The Language of Your Body
video projection of sequential film stills, 1:45
My practice incorporates photography, moving image, and poetry to explore the complexities of space and place. Excavating questions of memory and loss, these project range in scale from the personal- meditations on my childhood home- to the global- the layered narratives of the 20th century embedded in Berlin's urban infrastructure. My work often divorces itself from the representational, and I embrace the irregularities and unpredictability of my chosen materials—film others have chosen to discard, nearly inoperable cameras whose shutters gape and controls stick.
Building on these themes, my more recent work explores an expanded sense of the traces and layers of memory in space and place. Through the use of long-expired film, these images ask the viewer to question what is accurate, actual when describing a place. In these images, I revisit past landscapes of deep personal meaning to me, where I no longer belong, mourning the death of foundational relationships that have imbued those places with significance. In this work, I articulate a communal sense of the occupation of a dislocated, liminal state. The physical and interior landscapes I document continue to evolve, widen, and deepen, until parts become shallower, soft and are erased, remembered only in anecdote or artifact. These images and videos are both of those, mapping our collective proof of life, and my own terra incognita.
man (birdie) & crane (shuttlecock)
Performance for camera, 2:37 minute loop
Man: Anna Ialeggio
Crane: Robyn O’dell
Cinematography: Jacob Kelley
Video Animation: Miranda Javid
I make interdisciplinary art in a braid of performance, drawing, sculpture, writing, and video. I’m drawn by themes in natural history— I find that any given, simple “fact” rebounds between empiricism and myth, journalism and speculation, edifice and wilderness, capital and autonomy, stasis and evolution. My projects tend to begin with travel, research, and reflection, moving through a writing and drawing phase until forms, images, and gestures emerge. Objects and ideas circulate, never resting in any single place. Currently, I am exploring the social histories of biological endangerment — specifically, stories about human individuals working one-on-one with members of critically imperiled species, such as the Whooping Crane — and using my training as a clown as a primary tool to explore the congealing of concepts, projections, and inheritances that make up a body’s performance of an identity, including my own as a white, queer, gendernonconforming artist.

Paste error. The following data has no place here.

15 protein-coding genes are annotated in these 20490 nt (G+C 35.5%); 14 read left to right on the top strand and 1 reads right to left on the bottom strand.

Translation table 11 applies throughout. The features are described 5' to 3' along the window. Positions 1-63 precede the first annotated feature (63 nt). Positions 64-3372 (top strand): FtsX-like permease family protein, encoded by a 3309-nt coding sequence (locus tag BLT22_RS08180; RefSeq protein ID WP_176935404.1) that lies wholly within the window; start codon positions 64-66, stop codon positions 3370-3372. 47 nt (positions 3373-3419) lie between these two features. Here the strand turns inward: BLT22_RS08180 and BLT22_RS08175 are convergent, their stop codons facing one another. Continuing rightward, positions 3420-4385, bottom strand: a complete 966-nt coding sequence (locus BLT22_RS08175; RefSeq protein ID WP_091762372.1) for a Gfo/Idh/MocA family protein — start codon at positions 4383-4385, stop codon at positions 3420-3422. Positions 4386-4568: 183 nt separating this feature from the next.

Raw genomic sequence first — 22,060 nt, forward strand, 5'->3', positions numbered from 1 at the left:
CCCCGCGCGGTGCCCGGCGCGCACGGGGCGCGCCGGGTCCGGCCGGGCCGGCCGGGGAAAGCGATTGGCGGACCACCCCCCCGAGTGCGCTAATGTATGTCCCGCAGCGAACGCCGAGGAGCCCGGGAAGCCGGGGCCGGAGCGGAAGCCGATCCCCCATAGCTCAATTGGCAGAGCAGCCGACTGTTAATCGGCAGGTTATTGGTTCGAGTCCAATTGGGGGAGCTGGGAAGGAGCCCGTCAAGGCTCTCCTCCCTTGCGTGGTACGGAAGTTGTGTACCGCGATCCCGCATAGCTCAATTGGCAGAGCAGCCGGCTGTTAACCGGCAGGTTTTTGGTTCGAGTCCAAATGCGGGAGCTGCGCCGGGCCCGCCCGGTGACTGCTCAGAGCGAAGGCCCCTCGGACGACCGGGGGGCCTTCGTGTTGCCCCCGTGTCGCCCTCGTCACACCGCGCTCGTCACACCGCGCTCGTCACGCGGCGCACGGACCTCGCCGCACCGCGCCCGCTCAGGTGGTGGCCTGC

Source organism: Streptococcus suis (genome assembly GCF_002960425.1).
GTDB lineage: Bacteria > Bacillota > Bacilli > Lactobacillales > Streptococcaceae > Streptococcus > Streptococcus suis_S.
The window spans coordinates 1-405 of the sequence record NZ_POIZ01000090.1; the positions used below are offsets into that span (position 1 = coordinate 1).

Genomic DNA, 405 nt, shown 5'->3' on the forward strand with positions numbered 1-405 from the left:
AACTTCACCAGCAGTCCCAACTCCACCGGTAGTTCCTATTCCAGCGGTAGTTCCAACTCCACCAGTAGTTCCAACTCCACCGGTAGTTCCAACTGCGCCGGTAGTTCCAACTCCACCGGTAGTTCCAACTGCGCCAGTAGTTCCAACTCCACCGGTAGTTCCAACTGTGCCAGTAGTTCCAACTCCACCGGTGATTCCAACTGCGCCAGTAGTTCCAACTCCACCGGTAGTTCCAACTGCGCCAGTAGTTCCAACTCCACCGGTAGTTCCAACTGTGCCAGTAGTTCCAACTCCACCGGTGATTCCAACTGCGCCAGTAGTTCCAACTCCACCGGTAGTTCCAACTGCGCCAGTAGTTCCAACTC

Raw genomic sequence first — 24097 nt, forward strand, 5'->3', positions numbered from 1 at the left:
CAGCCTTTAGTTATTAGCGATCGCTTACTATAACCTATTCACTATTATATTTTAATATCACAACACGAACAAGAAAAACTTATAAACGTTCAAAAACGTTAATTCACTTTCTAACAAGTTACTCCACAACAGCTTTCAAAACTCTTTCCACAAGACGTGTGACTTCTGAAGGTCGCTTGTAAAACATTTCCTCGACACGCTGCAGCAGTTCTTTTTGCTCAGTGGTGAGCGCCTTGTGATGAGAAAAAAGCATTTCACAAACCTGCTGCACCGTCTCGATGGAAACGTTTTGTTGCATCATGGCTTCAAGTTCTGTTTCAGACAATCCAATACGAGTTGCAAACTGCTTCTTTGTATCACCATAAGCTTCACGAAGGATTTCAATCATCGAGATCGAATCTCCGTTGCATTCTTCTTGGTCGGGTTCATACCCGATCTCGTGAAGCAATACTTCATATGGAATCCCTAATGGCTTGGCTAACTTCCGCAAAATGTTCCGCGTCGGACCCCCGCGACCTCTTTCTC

I tend towards the lens of shifting baseline syndrome: the collective loss of perception of change that occurs when each generation redefines what is "natural” or “normal.” Marine scientist David Pauly articulated this concept in order to describe limitations inherent in using human perceptions of change to inform marine conservation policy-making or management. I extend the term as a conceptual, poetic and ethical framework for digging into the accumulated social and cognitive biases by which human cultures conceptualize things like “land” and “land use,” and how those biases affect the other human and nonhuman life enmeshed in that land. At the same time I use the term as a conceptual, poetic and ethical framework to include and inquire of performance and artwork: what are my norms, and how do they shift?
Bad News Travels Fast
My practice makes the viewer aware of the systems, information, social, and technological, within which we operate. I take an information dense system like the news and through repositioning components re veal the core operation of the system. I borrow the forms; treating art history as a database, retrieving and restoring for future creation. Art is a cultural process of remixing and sharing to produce new works. The use of borrowed forms can be most clearly seen in 16 News Channels which remixes Christian Marclay’s 48 War Movies (2019). 16 News Channels expands and refocus the ideas from Marclay by presenting the live news all at once in a cacophonous excess. This intentional remaking highlights the collaborative pro duction of culture.
Artists, both historically and currently, translate the world as it is into the world as it should be. I reveal the world in all of its excesses; using this tactically to attract and expose the horror inflicted by our country. My current body of work focuses on the news media with its always-on-firehose approach to information. Within each work the news subject is abstracted and rendered opaque drawing the viewers attention to the system these subjects inhabit. Exemplifying this is the work 24 Hour News Machine, an entire
evening of CNN in which anchors and guests are replace with swirling moirés. This work make literal the criticism that cable news stimulating without informing while the work literally and figuratively flattens the coverage to line and form devoid of depth.
The Razor’s Edge
Single Channel Vertical HD Video
The breath is a constant reminder of our physicality and an anchor to our embodied experience. In these video portraits performers exhale slowly against an unseen piece of glass, fogging and obscuring their faces in fleeting moments between breaths. When shown on individual vertical video monitors, it creates the illusion that the performers are breathing against the glass of the screen. This work references the use of the “breath test” in the era before modern medicine where a mirror would be placed under the nose of the dying to test for respiration.